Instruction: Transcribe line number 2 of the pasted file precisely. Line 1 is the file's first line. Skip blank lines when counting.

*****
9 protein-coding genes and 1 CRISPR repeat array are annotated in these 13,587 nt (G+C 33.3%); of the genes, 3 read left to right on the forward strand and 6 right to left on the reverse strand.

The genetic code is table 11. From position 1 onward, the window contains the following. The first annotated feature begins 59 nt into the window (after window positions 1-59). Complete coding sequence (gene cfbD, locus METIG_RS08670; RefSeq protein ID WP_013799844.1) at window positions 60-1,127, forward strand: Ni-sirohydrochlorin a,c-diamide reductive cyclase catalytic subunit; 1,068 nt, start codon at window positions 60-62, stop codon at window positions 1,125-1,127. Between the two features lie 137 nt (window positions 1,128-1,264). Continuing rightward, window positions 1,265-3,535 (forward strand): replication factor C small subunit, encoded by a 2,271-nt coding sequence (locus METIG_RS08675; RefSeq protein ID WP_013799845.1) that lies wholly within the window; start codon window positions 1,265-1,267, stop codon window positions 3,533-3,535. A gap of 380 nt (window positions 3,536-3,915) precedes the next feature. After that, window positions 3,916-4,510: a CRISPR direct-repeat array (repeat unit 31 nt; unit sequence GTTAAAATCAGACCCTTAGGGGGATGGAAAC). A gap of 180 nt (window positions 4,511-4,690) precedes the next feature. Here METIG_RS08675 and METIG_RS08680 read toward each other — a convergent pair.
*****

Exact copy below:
The genetic code is table 11. From position 1 onward, the window contains the following. The first annotated feature begins 59 nt into the window (after window positions 1-59). Complete coding sequence (gene cfbD, locus METIG_RS08670; RefSeq protein ID WP_013799844.1) at window positions 60-1,127, forward strand: Ni-sirohydrochlorin a,c-diamide reductive cyclase catalytic subunit; 1,068 nt, start codon at window positions 60-62, stop codon at window positions 1,125-1,127. Between the two features lie 137 nt (window positions 1,128-1,264). Continuing rightward, window positions 1,265-3,535 (forward strand): replication factor C small subunit, encoded by a 2,271-nt coding sequence (locus METIG_RS08675; RefSeq protein ID WP_013799845.1) that lies wholly within the window; start codon window positions 1,265-1,267, stop codon window positions 3,533-3,535. A gap of 380 nt (window positions 3,536-3,915) precedes the next feature. After that, window positions 3,916-4,510: a CRISPR direct-repeat array (repeat unit 31 nt; unit sequence GTTAAAATCAGACCCTTAGGGGGATGGAAAC). A gap of 180 nt (window positions 4,511-4,690) precedes the next feature. Here METIG_RS08675 and METIG_RS08680 read toward each other — a convergent pair.